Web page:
Baker Academic

Friday, November 29, 2013

The SBL Memory and Historical Jesus Session--Chris Keith

I thoroughly enjoyed participating in the Historical Jesus program unit session on social memory theory this past SBL alongside Rafael Rodriguez, Zeba Crook, and Paul Foster.  It was no doubt lively, as Foster accused me of being thin-skinned and I accused him of publicly shining his halo. 

To a large extent, though, I confess that it felt like two groups talking right past one another.  Someone on Facebook or the blog said we have different views of "history" and "truth" and I think this is accurate.  Rodriguez and I both gave overviews of social memory theory, arguing that it is not a replacement for historiography but has implications for it because it addresses the nature of "tradition."  Those implications are not insignificant, as they indicate to us that the game of historical Jesus studies as it has been played is broken; thus we are not interested in playing that particular game anymore.  We both believe that historical Jesus studies is still vibrant and possible, but we dismiss the attempt to quest after the historical Jesus by atomistic approaches to the tradition that attempt to separate the past and the present in the tradition too neatly.  Crook argued that experimental psychology indicates that memory distortion means that we cannot quest after the historical Jesus at all and are thus at a New No Quest.  Foster argued that Rafael and I are not doing historical Jesus research as defined by Meier, Crossan, Sanders, et al.  Jens Schroeter made a cameo from the audience, dropping some thunder from on high and reinforcing the point that social memory theory is not antithetical to historical critical research; rather, it provides hermeneutical perspective on what it means to transmit and write "history."

Thursday, November 28, 2013

Social Memory Theory and the Gospels: The First Decade--Chris Keith

I'll shortly get up some thoughts about the SBL session on memory and historical Jesus studies.  On that topic, though, I can now share that video is available for my inaugural lecture as Professor of New Testament and Early Christianity at St Mary's.  You can access it here.  The lecture is entitled "Social Memory Theory and the Gospels: The First Decade."  My presentation at SBL was based on it, and the published version will appear as a two-part article in the journal Early Christianity.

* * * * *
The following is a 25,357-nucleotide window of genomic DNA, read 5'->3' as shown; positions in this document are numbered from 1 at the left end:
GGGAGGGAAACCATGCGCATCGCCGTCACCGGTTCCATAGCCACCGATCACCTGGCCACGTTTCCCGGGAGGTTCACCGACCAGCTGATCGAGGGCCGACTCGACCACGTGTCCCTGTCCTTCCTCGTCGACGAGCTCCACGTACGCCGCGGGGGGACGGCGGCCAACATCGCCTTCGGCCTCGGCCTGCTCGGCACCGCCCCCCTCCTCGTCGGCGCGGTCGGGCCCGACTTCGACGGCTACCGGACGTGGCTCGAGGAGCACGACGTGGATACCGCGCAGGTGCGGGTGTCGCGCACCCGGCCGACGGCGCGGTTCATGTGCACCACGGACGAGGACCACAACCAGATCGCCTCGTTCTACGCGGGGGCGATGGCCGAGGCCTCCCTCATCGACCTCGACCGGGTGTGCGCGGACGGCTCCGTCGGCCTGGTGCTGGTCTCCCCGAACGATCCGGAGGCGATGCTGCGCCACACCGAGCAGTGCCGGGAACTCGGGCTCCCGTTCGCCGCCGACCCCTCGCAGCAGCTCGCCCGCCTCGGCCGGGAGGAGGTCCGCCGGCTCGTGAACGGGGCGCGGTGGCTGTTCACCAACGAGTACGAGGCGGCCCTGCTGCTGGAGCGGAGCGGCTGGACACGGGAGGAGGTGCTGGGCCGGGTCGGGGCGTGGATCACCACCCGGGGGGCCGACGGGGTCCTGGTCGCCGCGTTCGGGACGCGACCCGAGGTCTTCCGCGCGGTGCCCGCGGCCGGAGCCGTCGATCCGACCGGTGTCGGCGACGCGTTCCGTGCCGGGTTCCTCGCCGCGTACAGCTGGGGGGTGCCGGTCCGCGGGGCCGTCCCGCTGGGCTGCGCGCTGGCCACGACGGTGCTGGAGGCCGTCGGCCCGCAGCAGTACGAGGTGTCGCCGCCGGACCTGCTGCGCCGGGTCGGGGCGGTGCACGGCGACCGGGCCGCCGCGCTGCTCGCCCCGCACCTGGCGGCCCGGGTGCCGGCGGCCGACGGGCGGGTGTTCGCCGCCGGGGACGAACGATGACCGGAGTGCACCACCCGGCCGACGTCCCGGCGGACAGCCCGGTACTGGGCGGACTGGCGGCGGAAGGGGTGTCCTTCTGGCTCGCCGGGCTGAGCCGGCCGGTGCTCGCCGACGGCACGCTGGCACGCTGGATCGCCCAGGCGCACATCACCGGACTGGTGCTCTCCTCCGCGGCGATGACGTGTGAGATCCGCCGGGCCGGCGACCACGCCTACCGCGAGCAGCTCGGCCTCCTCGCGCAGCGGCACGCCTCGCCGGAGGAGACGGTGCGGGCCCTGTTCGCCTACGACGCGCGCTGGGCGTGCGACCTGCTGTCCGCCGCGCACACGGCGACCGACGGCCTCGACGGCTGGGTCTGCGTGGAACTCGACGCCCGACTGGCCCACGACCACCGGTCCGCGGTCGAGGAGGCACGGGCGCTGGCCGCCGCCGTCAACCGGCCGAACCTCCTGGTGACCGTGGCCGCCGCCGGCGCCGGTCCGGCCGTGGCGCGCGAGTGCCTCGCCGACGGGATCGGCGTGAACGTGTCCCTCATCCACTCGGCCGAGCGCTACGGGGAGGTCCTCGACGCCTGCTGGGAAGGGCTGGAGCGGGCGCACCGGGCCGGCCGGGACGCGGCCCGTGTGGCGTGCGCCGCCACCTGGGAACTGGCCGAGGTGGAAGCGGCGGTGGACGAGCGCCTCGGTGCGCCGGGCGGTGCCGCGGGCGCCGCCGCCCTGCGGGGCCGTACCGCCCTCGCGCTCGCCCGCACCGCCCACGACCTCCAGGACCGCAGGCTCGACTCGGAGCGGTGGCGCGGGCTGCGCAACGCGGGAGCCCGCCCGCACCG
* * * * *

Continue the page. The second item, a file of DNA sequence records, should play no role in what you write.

Monday, November 25, 2013

Memory Session: Open Reflections

To my great discontent, I was not able to attend the Historical Jesus session dedicated to social memory applications in Baltimore today. This session featured our very own Chris Keith alongside Paul Foster, Rafael Rodriguez, and Zeba Crook. I would love to hear from those of you who attended. Feel free to comment below. I trust that all involved will keep this conversation civil.


Jesus and Buddha - Le Donne

The title to this post, my friends, is how you attract web traffic. It isn't technically deceitful because this is a weblog about Jesus, but this is a blog post about Buddha.  I couldn't help but stray from topic today.  This is absolutely fascinating.


Sunday, November 24, 2013

Dale Allison: ICC James

In Baltimore this week for the Society of Biblical Literature. I'll publish my highlights next week, but I am anticipating that one of them will be a panel review for Dale Allison's expansive James commentary. One of the key talking points will be his controversial thesis concerning the social setting of James.  On page 43, he writes:
“James represents Christian Jews who did not define themselves over against Judaism. That is, our book emerged from a Christ-oriented Judaism, from a group that still attended synagogue and wished to maintain irenic relations with those who did not share their belief that Jesus was the Messiah. In such a context the Epistle of James makes good sense.”
If you're attending the conference today (Monday) clear some time at 4pm (Peale A - Hilton).


Saturday, November 23, 2013

Tom Wright, Paul, Slaves, and Bloggers (here listed in order of importance)

Tonight Tom Wright and Fortress Press will host a get together in Baltimore with a handful of bloggers to discuss his new title, Paul and the Faithfulness of God.  Among the first topics discussed in this book is Paul's letter to Philemon (which, I should add, is an unexpected and brilliant move). It just so happens that the world's foremost expert on slavery in Pauline soteriology also blogs a bit and will be there.  Of course, I'm referring to the robustly mustachioed John Byron. He details a question that he has prepared for Tom here.

Should be a good time.


Friday, November 22, 2013

"For the first time in the history of modern Jesus research..."

I was flipping through a glossy catalog that the fine folks at ISD sent me yesterday. I was particularly excited to see this title: The Originality of Jesus: A Critical Discussion and Comparative Attempt by Per Bilde. You might recognize Bilde from his work on Josephus. If I ever have an extra $100 to burn, I'll be sure to spend it on late fees related to my borrowing of this book. In all seriousness, this looks like a very interesting read. But what struck me about this book was the description provided by Vandenhoeck & Ruprecht:
For the first time in the history of modern Jesus research Per Bilde aims his scholarly interest at the originality of the historical Jesus. Accordingly he examines the historical Jesus and 14 contemporary Jewish Palestinian figures who, in one or more respects, can be argued to be comparable to Jesus. He comes to the conclusion that Jesus can be regarded as similar to a number of these figures, however, some more than others, and that he appears to be unique in some other respects.